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on, she is still going to fight for the people of McKinley County. “People have put me here to represent them and that’s exactly what I’m going to do,” she said. “I’m sure our leadership here was hoping I’d leave, but I’m not going to do that. My spirit is not broken and I’m going to be fighting as hard for people in McKinley County as I always have.” Martinez did not return a call asking for a comment about Lundstrom’s removal by press time. *** Job Vacancy Announcement Maintenance Technician Gallup Housing Authority Issued: January 23, 2023 Responsible for maintenance of buildings, facilities, grounds, and light equipment. Performs some carpentry, electrical, plumbing, and other repairs in response to Tenant Work Order requests and/or results of inspections of units. Typical duties include: repainting of exteriors and interiors of housing units; repair or replacement of sinks, toilet bowls, showers, tubs and fixtures, screen doors, windows electrical light fixtures, etc. as needed; repair and/or replacement of water heaters and appliances. Successful applicant must be able to: determine materials, tools and equipment needed to perform each task; and work on site with minimal supervision. Must be able to read, write and complete required reports. Successful applicant should have significant experience in performing the tasks listed above. Current Driver’s license required. Must pass background

CLASSIFIEDS | SEE PAGE 21 CLASSIFIEDS


CLASSIFIEDS | FROM PAGE 20 check. This is a non-exempt full-time position. Applications are available at the Gallup Housing Authority located at 203 Debra Drive in Gallup, NM 87301, or can be requested and submitted by email at: GHA.Main@galluphousing. com . DEADLINE TO APPLY: Positions Open Until Filled

Applications and additional information regarding positions can be found on the County web site www.co.mckinley. nm.us Dezirie Gomez, CPO Human Resource Director Reporter Wanted

Gallup Housing Authority is an Equal Opportunity Employer.

The Gallup Sun seeks a stringer or two to cover general assignment in Gallup and surrounding areas. Please email resume to: gallupsun@gmail. com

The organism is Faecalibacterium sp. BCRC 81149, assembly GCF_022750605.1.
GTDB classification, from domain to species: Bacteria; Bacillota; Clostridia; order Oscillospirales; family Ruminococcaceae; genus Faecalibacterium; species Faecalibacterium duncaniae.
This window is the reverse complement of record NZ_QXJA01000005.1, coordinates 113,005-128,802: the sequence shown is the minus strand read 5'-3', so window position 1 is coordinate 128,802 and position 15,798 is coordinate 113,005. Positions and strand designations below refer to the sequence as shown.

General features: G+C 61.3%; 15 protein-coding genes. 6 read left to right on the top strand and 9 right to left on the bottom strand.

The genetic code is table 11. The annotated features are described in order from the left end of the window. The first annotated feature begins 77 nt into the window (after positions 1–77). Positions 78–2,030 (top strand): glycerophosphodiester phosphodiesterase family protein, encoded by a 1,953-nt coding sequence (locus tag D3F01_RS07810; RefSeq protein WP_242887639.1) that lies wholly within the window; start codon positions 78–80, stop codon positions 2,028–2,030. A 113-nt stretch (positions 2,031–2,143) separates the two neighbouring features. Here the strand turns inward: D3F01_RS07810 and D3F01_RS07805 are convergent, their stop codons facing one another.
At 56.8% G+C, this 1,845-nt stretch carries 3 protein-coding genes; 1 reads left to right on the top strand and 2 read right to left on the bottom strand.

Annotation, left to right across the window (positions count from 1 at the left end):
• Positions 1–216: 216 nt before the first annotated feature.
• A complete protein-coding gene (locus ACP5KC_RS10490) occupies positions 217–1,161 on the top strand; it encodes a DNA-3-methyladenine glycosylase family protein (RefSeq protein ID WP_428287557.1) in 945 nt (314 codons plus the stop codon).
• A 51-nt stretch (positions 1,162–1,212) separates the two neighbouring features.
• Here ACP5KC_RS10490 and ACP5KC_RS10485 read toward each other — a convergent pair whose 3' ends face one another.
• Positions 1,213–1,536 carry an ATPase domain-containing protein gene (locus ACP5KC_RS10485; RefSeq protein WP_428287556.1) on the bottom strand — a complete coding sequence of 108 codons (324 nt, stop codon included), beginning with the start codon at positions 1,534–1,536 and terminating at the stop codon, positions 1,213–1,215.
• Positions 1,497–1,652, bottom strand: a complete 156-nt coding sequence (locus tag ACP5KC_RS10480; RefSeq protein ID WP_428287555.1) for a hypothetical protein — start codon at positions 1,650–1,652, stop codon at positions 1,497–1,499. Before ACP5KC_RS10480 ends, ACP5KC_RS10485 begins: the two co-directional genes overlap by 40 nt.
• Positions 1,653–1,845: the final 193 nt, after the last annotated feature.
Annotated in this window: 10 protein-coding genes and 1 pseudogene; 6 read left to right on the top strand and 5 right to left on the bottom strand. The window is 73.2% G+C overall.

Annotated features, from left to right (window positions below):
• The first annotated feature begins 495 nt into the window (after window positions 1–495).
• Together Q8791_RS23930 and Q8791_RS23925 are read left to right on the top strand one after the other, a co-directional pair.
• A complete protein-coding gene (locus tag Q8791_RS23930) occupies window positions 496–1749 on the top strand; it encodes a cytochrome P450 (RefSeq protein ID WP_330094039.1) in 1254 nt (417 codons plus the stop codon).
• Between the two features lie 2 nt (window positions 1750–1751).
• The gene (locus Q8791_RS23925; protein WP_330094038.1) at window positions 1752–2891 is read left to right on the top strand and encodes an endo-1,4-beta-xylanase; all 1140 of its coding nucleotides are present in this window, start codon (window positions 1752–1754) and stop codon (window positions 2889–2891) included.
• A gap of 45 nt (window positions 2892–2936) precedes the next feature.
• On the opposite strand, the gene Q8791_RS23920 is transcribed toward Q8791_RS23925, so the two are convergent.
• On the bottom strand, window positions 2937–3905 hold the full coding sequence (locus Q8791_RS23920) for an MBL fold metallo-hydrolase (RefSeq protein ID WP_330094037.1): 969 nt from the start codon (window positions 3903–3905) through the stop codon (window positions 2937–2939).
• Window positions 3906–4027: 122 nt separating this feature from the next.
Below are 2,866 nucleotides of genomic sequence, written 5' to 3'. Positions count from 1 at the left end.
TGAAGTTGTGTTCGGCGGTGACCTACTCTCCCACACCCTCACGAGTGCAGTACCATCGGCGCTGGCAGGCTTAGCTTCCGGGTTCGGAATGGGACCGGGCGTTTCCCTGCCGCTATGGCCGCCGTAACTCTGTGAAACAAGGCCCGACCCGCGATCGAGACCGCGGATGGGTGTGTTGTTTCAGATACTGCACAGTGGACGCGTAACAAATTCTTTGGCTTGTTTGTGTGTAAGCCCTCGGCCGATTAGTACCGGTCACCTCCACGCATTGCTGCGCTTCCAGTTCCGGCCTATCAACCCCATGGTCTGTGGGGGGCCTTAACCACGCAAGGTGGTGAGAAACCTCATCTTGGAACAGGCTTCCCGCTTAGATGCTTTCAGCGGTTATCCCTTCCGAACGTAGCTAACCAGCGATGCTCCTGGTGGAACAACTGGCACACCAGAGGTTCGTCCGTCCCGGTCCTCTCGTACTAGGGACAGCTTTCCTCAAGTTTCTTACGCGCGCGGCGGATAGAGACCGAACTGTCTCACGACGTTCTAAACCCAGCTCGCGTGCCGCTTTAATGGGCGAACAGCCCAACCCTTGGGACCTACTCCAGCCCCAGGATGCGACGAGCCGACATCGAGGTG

***

LEGAL/PUBLIC NOTICES

McKinley County is now accepting applications for the following positions:

ELEVENTH JUDICIAL DISTRICT COURT COUNTY OF McKINLEY STATE OF NEW MEXICO CRISTINA VILLICANA, Plaintiff,

POSITION RRP Maintenance Prevention Specialist

Vs. DEPARTMENT Red Rock Park Community Services FOR BEST CONSIDERATION DATE January 29, 2023 January 30, 2023

No. D-1113-CV-2022-00461 JOAN ARTIAGA SANCHEZ and ANY UNKNOWN CLAIMANTS OF INTEREST IN

OBITUARIES

Honor your loved one in the Gallup Sun for FREE. One headshot allowed! Download form: gallupsun.com (obituaries page) or stop by office at 1983 State Rd. 602. Let us design a custom tribute at an affordable rate! All obituaries are posted in our print and web editions!

Phone: (505) 722-8994 Fax: (505) 212-0391 Email: gallupsun@gmail.com

THE PREMISES ADVERSE TO THE PLAINTIFF, Defendants. NOTICE OF PENDENCY OF ACTION THE STATE OF NEW MEXICO TO: ANY UNKNOWN CLAIMANTS OF INTEREST IN THE PREMISES ADVERSE TO THE PLAINTIFF

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PLEASE TAKE NOTICE that Plaintiff CRISTINA VILLICANA has commenced an action to quiet title to the premises described below:

Newspaper published Fridays. Prepayment required. Classifi eds due Wednesday Noon. Deadline subject to change Thanksgiving, Christmas, and New Year’s. Email: gallupsunlegals@gmail.com Offi ce (505) 722-8994

NW ¼ of SE ¼ of NE ¼ of Section Fifteen (15), Township Twelve North (T12N), Range Sixteen West (R16W), N.M.P.M., as shown on the Plat showing split lands of Joan Artiaga Sanchez being the Southeast One-Quarter of the Northeast One-Quarter of Section 15, Township 12 North, Range 16 West, filed in the office of the County clerk of McKinley County, New Mexico on June 27, 1994 in Plat Cabinet “D”, Folio 26.

You are hereby notified that unless you file a responsive pleading on or before March 13, 2023, with the above Court, the Judgment or other appropriate relief will be rendered against you by default.

The above described property is an 11 acre tract of land located in Ramah, McKinley County, New Mexico.

/s/ Douglas W. Fowles Douglas W. Fowles Rosebrough, Fowles & Foutz, P.C.

You are further notified that the name of Plaintiff’s attorney is Douglas W. Fowles, Rosebrough, Fowles & Foutz, P.C., 101 West Aztec Ave., Gallup, New Mexico 87301, (505) 7229121.